POLITICAL BATTLE IN NEW YORK SWAYS SELECTION OF COMMISSIONER

POLITICAL BATTLE IN NEW YORK SWAYS SELECTION OF COMMISSIONER

New Fire Department Appointee Is Brooklyn Borough Man Office a Plum for Political Boss of That Section

NEW YORK CITY has a new fire commissioner. He is John J. Dorman, first lieutenant of political boss John H. McCooey of Brooklyn.

Personally popular and of strong physique Mr. Dorman is standard bearer of the John J. Dorman Democratic Club, a director in a bank, an organizer of a home owners’ association in the Flatbush section of Brooklyn, an Elk, a Knight of Columbus, a Moose, an organization man and a “Hail Fellow Well Met.” He is 50 years of age.

Commissioner Dorman’s selection for the important post of commissioner of the fire department of the City of Yew A’ork was the culmination of one of the most acrimonious internal battles within the Democratic Party in Yew A’ork. For eight years past the commissioner had been Thomas J. Drcnnan. also a democratic district leader in Brooklyn and one of Boss McCooey’s sturdiest henchmen. Drennan, like McCooey, and Dorman, supported Mayor John F. Hylan last Fall in the Democratic primaries. Hylan lost to “Jimmy” Walker, the present mayor.

When the election was won by the Walkerites, the Tammany Hall contingent said—“Drennan must go.” Mr. Drennan hail not been over-popular either as commissioner or as a politician. Drennan however managed to save his political face by being retained through friends influential with Gov. Smith and Judge Olvany the leader of Tammany Hall. Drennan was reappointed on January 1, but it was generally known that this was done only to avoid embarrassment in his political district with his own constituency.

Fire Commissioner Drennan Turns Over His Office to His Successor. L. to R., Former Fire Commissioner Thomas J. Drennan, of New York City (holding paper), and the New Commissioner, John J. Dorman.

Finally the pressure became too great and Boss McCooey decided to take Drennan away from fire headquarters and give him another berth as commissioner of jurors in Brooklyn at $6,000 a year—a cut of $4,000 annually in pay. Drennan took it.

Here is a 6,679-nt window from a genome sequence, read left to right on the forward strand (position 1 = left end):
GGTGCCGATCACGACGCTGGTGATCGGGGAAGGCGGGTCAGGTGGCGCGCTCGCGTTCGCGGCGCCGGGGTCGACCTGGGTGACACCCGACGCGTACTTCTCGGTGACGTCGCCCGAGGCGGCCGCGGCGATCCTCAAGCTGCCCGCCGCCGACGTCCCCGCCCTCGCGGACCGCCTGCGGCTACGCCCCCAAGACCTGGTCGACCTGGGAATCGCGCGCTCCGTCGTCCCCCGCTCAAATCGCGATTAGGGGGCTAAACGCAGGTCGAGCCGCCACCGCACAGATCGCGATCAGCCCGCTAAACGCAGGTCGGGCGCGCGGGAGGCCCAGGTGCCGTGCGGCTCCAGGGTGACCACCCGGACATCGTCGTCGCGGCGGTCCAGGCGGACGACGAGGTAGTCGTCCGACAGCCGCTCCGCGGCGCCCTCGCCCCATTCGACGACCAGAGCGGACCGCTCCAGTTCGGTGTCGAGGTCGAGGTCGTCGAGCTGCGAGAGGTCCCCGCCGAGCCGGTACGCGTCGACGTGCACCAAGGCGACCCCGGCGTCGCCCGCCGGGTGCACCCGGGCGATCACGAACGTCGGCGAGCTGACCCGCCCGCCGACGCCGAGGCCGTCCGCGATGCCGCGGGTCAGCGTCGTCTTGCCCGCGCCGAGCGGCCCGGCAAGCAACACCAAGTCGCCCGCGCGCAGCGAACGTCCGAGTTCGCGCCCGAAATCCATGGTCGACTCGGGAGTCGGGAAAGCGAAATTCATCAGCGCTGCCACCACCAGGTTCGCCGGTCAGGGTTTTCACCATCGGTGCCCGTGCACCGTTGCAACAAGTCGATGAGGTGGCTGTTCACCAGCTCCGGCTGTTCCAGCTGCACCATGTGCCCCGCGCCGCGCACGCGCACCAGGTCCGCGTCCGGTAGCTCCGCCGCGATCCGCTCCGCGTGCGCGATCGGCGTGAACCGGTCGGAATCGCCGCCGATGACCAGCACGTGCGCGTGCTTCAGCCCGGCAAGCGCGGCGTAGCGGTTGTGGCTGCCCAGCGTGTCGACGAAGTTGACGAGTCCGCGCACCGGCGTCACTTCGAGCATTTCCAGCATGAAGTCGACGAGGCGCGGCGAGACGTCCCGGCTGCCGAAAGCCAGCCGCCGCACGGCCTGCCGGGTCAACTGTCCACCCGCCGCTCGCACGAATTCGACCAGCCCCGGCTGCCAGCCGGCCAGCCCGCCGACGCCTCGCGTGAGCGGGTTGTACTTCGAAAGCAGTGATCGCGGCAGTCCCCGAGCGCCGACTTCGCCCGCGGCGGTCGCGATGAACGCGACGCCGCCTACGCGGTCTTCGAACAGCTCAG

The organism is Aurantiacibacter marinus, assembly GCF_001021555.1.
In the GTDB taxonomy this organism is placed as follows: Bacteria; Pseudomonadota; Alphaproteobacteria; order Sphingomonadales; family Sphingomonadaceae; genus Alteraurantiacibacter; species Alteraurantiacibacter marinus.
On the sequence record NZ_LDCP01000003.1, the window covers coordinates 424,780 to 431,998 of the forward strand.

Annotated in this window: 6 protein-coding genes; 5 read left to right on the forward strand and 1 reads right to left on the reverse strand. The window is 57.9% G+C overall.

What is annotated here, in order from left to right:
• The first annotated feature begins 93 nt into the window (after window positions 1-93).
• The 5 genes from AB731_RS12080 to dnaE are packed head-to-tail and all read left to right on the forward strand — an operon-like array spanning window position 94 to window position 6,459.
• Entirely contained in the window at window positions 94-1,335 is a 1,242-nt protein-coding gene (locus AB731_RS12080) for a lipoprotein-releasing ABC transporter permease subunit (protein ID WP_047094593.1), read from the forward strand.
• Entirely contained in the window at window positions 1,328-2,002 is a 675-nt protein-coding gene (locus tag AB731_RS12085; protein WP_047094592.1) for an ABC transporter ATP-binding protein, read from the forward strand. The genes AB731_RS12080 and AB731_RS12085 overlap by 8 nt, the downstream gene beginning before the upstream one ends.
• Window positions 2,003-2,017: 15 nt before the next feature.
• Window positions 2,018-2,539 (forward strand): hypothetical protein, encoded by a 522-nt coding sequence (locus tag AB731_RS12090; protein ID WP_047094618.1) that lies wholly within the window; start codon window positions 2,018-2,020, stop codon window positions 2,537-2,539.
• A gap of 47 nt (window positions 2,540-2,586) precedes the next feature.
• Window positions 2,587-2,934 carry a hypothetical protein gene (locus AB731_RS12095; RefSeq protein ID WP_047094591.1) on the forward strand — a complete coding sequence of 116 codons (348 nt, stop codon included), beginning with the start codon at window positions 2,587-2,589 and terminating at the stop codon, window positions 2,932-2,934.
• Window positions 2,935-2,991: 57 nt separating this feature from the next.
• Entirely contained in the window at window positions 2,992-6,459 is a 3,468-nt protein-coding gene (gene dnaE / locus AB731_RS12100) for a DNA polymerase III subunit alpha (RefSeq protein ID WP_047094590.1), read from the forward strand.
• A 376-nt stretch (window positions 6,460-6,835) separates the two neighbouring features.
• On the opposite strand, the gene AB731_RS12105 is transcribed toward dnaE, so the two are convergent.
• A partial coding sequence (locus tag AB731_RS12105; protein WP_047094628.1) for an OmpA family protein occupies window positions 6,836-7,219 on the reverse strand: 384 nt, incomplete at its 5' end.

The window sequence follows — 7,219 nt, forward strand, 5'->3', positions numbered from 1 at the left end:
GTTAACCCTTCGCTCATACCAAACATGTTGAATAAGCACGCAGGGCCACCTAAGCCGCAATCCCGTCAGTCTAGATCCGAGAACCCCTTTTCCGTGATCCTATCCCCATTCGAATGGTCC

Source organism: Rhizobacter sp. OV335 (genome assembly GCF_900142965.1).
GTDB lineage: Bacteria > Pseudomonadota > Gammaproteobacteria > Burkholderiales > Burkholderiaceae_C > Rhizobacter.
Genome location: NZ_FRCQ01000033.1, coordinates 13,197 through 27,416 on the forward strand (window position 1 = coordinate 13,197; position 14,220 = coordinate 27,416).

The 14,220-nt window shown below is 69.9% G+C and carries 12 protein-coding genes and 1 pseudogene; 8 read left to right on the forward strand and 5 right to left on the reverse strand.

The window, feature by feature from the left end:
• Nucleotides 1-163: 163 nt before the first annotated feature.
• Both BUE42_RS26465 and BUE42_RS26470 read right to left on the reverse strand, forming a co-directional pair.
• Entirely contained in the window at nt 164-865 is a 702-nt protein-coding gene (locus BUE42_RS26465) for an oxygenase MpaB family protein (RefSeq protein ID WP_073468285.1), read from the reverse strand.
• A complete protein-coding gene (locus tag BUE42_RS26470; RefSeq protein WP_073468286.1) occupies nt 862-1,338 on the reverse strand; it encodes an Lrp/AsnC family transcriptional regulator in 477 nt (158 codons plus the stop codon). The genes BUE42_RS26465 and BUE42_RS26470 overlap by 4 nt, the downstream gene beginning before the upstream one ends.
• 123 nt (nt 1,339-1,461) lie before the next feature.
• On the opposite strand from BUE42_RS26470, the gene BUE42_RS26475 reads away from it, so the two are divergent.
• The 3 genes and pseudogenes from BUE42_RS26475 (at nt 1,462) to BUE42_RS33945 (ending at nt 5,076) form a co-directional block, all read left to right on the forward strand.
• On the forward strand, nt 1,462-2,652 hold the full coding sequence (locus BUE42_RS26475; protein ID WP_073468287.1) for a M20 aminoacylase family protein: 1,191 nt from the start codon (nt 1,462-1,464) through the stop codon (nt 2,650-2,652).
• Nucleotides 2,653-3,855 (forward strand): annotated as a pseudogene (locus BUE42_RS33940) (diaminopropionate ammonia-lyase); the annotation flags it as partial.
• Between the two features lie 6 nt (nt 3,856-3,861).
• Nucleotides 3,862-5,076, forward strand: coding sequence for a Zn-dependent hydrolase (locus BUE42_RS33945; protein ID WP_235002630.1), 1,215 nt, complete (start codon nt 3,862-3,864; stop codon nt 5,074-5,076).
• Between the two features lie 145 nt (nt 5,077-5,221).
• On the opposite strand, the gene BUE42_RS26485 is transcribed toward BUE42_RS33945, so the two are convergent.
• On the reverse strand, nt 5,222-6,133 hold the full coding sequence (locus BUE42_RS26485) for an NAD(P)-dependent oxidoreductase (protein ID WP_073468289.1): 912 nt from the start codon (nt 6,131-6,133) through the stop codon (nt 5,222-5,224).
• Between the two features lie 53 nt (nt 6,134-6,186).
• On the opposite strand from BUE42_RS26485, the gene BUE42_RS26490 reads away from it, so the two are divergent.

Then the friends of Deputy Fire Commissioner Joseph M. Hannon started a siege on Tammany Hall and on City Hall to have Mr. Hannon promoted to the post of commissioner, after eight years as deputy commissioner. Hannon had the job 99 per cent in his grasp, when Boss McCooey in Brooklyn delivered a strong ultimatum to Judge Olvany. Hannon was wanted for the place by most of the firemen and particularly by Mayor Walker whose pal and playmate he had been since childhood. Hannon was even Mr. Walker’s best man at his wedding several years ago.

McCooey however was obdurate. He told Judge Olvany that there should not he any reprisals as a result of the last election; that it was a united Democracy that was wanted, etc. Judge Olvany, despite the personal pleadings of Mayor Walker and others, let McCooey have the plum and for purely geographical and political reasons, the fire commissionership went back to Brooklyn and the friends of Deputy Commissioner Hannon, are still crestfallen over the blow and the bitter disappointment. Walker said that as a good organization man he had to respect the wishes of the party boss.

It is confidently predicted that Mr. Hannon will not remain as deputy commissioner under Mr. Dorman — not for any personal grievance, but because of the humiliation he has suffered at the hands of his party. Dorman is thoroughly “green” in the tirr service, while Hannon has been at it for years and lias a brother who is an engineer on one of the fircboats.

But a fire commissioner in Yew A’ork docs not necessarily have to know much about the job. The department is almost entirely conducted by the fire chief, on whom commissioner after commissioner place full reliance and full responsibility.

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